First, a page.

Young and old came in great numbers on Christmas Eve and Christmas morning. They were motivated to come by inner longings. These longings were both conscious and unconscious. But the good news was that they came. They came thirsting for a spiritual overhaul.
They came to worship God. They came to seek God. They came to find God. They came to ask God. They came to praise God. They came to heal their broken-hearts and their empty souls.
They came with inner hungers to connect with the Lord. They wanted a deeper union with their Lord. They passionately desired that new life. They wanted to celebrate the continued living presence of Jesus in their flesh.
They came with hidden wounds in their hearts. They came with infected and negative wounds. They came with bitter and cruel wounds. They came with family inflicted wounds. They came with incurable diseases and unavoidable divorces.
In the narthex of our church, one woman said she was returning to her spiritual roots. Her early childhood conditioning was not good. The figure of Jesus was very powerful for her as a child. Then as an adolescent, she rebelled against everything.
For years, she had great anger toward God. She stopped going to church altogether. She never expanded her religious knowledge. Her knowledge of the faith was remarkably shallow. She was hollow on the inside.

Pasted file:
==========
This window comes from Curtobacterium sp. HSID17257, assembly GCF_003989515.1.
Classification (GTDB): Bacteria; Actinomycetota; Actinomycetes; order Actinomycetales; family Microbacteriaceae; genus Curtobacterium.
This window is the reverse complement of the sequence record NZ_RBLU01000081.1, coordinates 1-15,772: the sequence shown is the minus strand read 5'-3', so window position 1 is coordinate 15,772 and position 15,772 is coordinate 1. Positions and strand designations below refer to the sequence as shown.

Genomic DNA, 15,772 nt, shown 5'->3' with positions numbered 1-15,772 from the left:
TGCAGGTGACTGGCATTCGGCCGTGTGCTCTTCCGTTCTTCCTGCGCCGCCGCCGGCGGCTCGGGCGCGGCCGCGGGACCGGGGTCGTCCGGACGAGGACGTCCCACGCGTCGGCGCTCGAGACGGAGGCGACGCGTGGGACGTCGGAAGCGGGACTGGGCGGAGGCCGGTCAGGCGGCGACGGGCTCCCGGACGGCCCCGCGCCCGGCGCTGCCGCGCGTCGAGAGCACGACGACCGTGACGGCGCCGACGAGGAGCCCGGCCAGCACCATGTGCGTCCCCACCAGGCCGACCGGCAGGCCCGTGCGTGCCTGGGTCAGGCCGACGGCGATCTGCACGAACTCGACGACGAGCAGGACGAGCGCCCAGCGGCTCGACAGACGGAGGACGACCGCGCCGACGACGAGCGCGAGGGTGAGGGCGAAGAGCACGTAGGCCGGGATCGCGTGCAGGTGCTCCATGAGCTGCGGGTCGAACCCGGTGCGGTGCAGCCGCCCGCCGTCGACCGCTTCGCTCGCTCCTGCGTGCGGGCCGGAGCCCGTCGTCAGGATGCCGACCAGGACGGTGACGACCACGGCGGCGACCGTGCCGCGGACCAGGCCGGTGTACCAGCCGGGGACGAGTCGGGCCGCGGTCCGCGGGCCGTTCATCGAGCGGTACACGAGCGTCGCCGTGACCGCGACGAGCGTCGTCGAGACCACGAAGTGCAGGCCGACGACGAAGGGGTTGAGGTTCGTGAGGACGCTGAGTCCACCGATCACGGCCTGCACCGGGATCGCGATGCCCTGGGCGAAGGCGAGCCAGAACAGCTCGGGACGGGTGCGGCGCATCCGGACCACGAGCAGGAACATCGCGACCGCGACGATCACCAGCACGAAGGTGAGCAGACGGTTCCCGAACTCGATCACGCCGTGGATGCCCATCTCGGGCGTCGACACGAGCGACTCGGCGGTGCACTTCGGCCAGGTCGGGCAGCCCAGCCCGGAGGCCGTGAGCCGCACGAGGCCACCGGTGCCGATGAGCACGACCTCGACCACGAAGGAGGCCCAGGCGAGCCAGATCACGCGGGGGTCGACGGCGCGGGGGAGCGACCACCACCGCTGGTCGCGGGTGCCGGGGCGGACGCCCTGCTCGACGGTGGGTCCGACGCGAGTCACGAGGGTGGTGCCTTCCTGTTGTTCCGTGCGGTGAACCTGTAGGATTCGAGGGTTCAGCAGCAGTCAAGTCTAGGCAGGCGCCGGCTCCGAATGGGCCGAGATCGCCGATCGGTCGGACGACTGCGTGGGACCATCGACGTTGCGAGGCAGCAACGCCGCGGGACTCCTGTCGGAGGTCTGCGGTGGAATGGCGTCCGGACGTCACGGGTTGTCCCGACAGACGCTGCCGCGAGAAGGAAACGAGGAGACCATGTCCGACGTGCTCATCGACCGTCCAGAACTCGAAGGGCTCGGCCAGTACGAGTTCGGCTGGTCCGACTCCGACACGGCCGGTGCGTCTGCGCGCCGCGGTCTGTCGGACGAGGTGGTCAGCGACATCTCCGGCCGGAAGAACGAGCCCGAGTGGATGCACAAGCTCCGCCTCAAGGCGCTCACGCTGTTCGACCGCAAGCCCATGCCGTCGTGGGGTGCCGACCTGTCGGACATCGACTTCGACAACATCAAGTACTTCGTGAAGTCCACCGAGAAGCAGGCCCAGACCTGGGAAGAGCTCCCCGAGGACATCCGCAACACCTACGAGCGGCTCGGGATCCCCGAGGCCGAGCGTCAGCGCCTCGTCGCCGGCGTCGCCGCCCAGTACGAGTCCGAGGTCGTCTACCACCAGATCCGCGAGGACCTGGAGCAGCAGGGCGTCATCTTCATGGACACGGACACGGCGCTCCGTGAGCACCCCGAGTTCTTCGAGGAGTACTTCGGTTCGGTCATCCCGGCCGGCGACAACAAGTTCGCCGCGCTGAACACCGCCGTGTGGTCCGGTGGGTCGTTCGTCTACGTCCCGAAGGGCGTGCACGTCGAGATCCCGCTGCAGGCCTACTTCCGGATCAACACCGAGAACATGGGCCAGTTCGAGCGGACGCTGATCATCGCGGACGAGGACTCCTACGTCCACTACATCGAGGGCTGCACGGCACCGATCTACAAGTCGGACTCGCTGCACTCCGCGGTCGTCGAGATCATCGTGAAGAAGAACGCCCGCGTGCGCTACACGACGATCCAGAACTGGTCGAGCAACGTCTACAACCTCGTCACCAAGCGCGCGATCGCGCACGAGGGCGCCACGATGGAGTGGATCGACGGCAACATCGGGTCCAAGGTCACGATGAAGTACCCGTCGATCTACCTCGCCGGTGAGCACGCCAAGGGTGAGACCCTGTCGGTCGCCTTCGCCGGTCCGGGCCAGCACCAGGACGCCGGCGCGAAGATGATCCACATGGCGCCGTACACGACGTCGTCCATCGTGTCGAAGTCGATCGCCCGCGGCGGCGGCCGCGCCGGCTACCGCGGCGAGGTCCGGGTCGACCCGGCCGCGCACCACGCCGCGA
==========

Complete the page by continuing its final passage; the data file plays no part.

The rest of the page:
Her insecurities and her anxieties made her sharp tongued and over direct. She could convey scorn and judgment with ease. She was cynical and skeptical. She alienated just about everyone.
For a long time she felt unaccepted and alone in the world. She is now trying to cut through the underlying negative beliefs. She wants to dislodge her self-defeating thought patterns that have kept her from changing her life.
She now sees herself making a commitment to honestly examine her beliefs about herself. This challenging of beliefs can affect her approach to God. It can help her commit to Sunday worship.
In our brief exchange, the words poured easily out of her mouth. She said:
“I have struggled to quit drinking…. I am attempting to upgrade my shallow religious knowledge…. I am rekindling my interest in spirituality…. I have great human and divine yearnings…. I came back to church on Christmas Day…. I will continue on Sunday mornings….”
Clinical studies done at Duke University on church attendance are remarkable. These studies have shown that church attendance is good for your health. It is good for your physical health. It is good for your mental health. It is good for your spiritual health.
It was noted that those who had high church attendance had lower blood pressure than those who attended church infrequently. They had less drinking, drugging and smoking than those who attend church less frequently.Even when lifestyle factors and genetic factors were taken into account, the findings were the same. High church attendance meant lower blood pressure and an overall better quality of life.
Msgr. Thomas J. Morgan is pastor of St. Mary Parish and St. Thomas More Parish, Cherry Hill.